virtualspecies uses spatialised environmental data as an input. These data must be gridded spatial data in the RasterStack format of the package raster.

1.1. Small introduction to raster data

The input data for virtual species is gridded spatial data (i.e., raster data).
To summarise, a raster is a map regularly divided into small units, called pixels. Each pixel has its own value. These values can be, for example, temperature values, for a raster of temperature. Raster data can be imported into R using the package raster. The command stack() will allow you to import your own rasters (stored on your hard drive) into an object of class RasterStack. Below you will find some concrete examples.

1.2. Required format for virtualspecies

As stated above, the required format is a RasterStack containing all the environmental variables with which you want to generate a virtual species distribution. Note that I may use interchangeably the variables and layers in this tutorial, because they roughly refer to the same aspect: a layer is the spatial representation of an environmental variable.

The most important part here is that every layer of your RasterStack must be correctly named, because these names will be used when generating virtual species.
Hence, I strongly advise using explicit names for your layers. You can use “variable1”, “variable2”, etc. or “layer1”, “layer2”, etc. but names like “bio1”, “bio2”, “bio3”, (bioclimatic variable names) or “temp1”, “temp2”, etc. will reduce confusion.
You can access the names of the layers of your stack with names(my.stack), and modify them with names(my.stack) <- c("name1", "name2", etc.).

1.3. A quick and easy example using WorldClim data

WorldClim (www.worldclim.org) freely provides gridded climate data (temperature and precipitations) for the entire World. These data can be downloaded to your hard drive from the website above, and then imported into R using the stack command: stack("my.path/MyWorldClimStack.bil").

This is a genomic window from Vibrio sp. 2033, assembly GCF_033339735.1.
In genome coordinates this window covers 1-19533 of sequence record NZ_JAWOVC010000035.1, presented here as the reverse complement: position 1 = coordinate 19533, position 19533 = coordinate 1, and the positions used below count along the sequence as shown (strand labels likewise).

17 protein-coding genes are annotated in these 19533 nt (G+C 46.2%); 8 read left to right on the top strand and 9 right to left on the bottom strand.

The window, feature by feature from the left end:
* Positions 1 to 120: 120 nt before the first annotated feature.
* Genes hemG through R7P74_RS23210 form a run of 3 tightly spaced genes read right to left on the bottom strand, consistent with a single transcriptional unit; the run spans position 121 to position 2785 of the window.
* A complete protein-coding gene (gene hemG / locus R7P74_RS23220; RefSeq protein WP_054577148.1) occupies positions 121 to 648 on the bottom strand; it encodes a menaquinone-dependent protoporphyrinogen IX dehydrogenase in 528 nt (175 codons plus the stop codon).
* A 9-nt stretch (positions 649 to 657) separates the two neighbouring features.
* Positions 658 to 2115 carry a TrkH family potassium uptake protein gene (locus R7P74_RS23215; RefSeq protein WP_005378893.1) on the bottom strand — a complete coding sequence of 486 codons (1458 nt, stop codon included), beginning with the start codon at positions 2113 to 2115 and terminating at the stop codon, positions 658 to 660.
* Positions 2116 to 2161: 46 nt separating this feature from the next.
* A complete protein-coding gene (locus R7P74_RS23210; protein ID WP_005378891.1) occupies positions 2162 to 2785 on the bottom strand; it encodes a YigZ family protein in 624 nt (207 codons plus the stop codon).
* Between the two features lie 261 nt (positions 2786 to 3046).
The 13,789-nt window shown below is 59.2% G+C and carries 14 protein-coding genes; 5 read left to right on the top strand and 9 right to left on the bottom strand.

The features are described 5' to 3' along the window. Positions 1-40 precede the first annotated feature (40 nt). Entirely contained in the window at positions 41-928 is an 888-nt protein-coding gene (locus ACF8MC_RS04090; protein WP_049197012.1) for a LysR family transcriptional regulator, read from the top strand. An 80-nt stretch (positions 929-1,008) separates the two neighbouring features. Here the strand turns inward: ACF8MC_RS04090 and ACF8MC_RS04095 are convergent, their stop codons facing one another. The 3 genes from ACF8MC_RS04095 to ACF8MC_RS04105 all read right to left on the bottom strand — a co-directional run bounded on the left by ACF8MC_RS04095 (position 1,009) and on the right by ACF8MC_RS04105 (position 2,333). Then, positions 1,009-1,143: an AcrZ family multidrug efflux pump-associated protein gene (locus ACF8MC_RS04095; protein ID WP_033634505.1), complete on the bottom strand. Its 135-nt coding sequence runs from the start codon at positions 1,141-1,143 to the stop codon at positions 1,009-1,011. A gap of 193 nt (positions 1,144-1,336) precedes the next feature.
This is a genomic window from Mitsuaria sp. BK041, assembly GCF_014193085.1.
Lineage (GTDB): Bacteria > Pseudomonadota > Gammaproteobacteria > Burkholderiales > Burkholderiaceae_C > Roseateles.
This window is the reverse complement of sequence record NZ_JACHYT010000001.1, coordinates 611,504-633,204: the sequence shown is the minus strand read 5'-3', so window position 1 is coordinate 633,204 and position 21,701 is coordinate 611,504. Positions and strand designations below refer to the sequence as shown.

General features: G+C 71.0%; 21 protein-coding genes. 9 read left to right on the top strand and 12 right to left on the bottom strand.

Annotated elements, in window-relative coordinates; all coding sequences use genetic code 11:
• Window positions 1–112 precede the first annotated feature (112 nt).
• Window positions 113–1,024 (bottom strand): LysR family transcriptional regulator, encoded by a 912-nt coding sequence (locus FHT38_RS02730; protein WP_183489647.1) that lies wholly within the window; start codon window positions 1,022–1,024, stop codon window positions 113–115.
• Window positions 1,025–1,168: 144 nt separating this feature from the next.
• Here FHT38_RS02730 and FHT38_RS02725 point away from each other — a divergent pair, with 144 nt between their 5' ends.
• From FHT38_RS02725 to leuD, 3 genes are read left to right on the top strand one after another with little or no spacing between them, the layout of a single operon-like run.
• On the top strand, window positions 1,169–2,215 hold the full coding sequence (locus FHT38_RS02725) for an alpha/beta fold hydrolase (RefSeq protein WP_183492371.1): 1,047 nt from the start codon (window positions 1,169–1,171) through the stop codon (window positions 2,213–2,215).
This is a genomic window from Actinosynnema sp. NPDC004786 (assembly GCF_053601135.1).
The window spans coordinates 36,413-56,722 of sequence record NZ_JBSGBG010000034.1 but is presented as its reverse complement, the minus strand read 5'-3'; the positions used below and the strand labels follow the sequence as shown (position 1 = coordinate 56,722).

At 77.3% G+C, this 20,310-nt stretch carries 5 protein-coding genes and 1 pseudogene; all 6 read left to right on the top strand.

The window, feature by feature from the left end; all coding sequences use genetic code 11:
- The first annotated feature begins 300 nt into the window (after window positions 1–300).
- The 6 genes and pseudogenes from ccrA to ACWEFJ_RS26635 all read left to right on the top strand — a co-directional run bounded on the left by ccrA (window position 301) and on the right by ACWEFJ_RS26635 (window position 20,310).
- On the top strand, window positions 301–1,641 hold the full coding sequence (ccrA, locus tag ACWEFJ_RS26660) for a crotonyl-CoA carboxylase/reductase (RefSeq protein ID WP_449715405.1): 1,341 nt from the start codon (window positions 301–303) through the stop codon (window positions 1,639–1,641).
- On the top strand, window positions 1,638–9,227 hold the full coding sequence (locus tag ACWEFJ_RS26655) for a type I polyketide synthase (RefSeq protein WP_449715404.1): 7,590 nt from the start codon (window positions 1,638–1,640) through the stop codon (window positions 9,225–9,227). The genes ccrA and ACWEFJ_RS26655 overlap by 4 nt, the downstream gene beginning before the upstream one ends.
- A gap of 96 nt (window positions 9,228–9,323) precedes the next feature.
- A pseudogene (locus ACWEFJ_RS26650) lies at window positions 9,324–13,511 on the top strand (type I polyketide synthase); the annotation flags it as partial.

Otherwise, a much simpler solution is to directly download them into R using the function getData() (requires an internet connection).

You have to provide the type of environmental variables you are looking for:

  • tmean = average monthly mean temperature (°C * 10)
  • tmin = average monthly minimum temperature (°C * 10)
  • tmax = average monthly maximum temperature (°C * 10)
  • prec = average monthly precipitation (mm)
  • bio = bioclimatic variables derived from the tmean, tmin, tmax and prec
  • alt = altitude (elevation above sea level) (m) (from SRTM)

And the resolution: 0.5, 2.5, 5, or 10 minutes of a degree. Note that at fine resolutions the files downloaded are very heavy and may take a long time; at the finest resolution (0.5) you cannot download the global file, and you have to provide a longitude and latitude to obtain a tile of the world (see ?getData for help).

Here is the example in practice:

library(raster, quietly = T)
worldclim <- getData("worldclim", var = "bio", res = 10)
worldclim
## class       : RasterStack 
## dimensions  : 900, 2160, 1944000, 19  (nrow, ncol, ncell, nlayers)
## resolution  : 0.1666667, 0.1666667  (x, y)
## extent      : -180, 180, -60, 90  (xmin, xmax, ymin, ymax)
## coord. ref. : +proj=longlat +datum=WGS84 +ellps=WGS84 +towgs84=0,0,0 
## names       :  bio1,  bio2,  bio3,  bio4,  bio5,  bio6,  bio7,  bio8,  bio9, bio10, bio11, bio12, bio13, bio14, bio15, ... 
## min values  :  -269,     9,     8,    72,   -59,  -547,    53,  -251,  -450,   -97,  -488,     0,     0,     0,     0, ... 
## max values  :   314,   211,    95, 22673,   489,   258,   725,   375,   364,   380,   289,  9916,  2088,   652,   261, ...

You can see that the object is of class RasterStack, ready to use for virtualspecies. The names of the layers are also convenient.

We can easily access a subset of the layers with [[]]:

# The first four layers
worldclim[[1:4]]
## class       : RasterStack 
## dimensions  : 900, 2160, 1944000, 4  (nrow, ncol, ncell, nlayers)
## resolution  : 0.1666667, 0.1666667  (x, y)
## extent      : -180, 180, -60, 90  (xmin, xmax, ymin, ymax)
## coord. ref. : +proj=longlat +datum=WGS84 +ellps=WGS84 +towgs84=0,0,0 
## names       :  bio1,  bio2,  bio3,  bio4 
## min values  :  -269,     9,     8,    72 
## max values  :   314,   211,    95, 22673
# Layers bio1 and bio12 (annual mean temperature and annual precipitation)
worldclim[[c("bio1", "bio12")]]
## class       : RasterStack 
## dimensions  : 900, 2160, 1944000, 2  (nrow, ncol, ncell, nlayers)
## resolution  : 0.1666667, 0.1666667  (x, y)
## extent      : -180, 180, -60, 90  (xmin, xmax, ymin, ymax)
## coord. ref. : +proj=longlat +datum=WGS84 +ellps=WGS84 +towgs84=0,0,0 
## names       : bio1, bio12 
## min values  : -269,     0 
## max values  :  314,  9916

And we can plot our variables:

# Plotting bio1 and bio12
par(oma = c(0.1, 0.1, 0.1, 2.1))
plot(worldclim[[c("bio1", "bio12")]])
Fig. 1.1 Variables bio1 (annual mean temperature in °C * 10) and bio2 (annual precipitation)

Fig. 1.1 Variables bio1 (annual mean temperature in °C * 10) and bio2 (annual precipitation)



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Do not hesitate if you have a question, find a bug, or would like to add a feature in virtualspecies: mail me!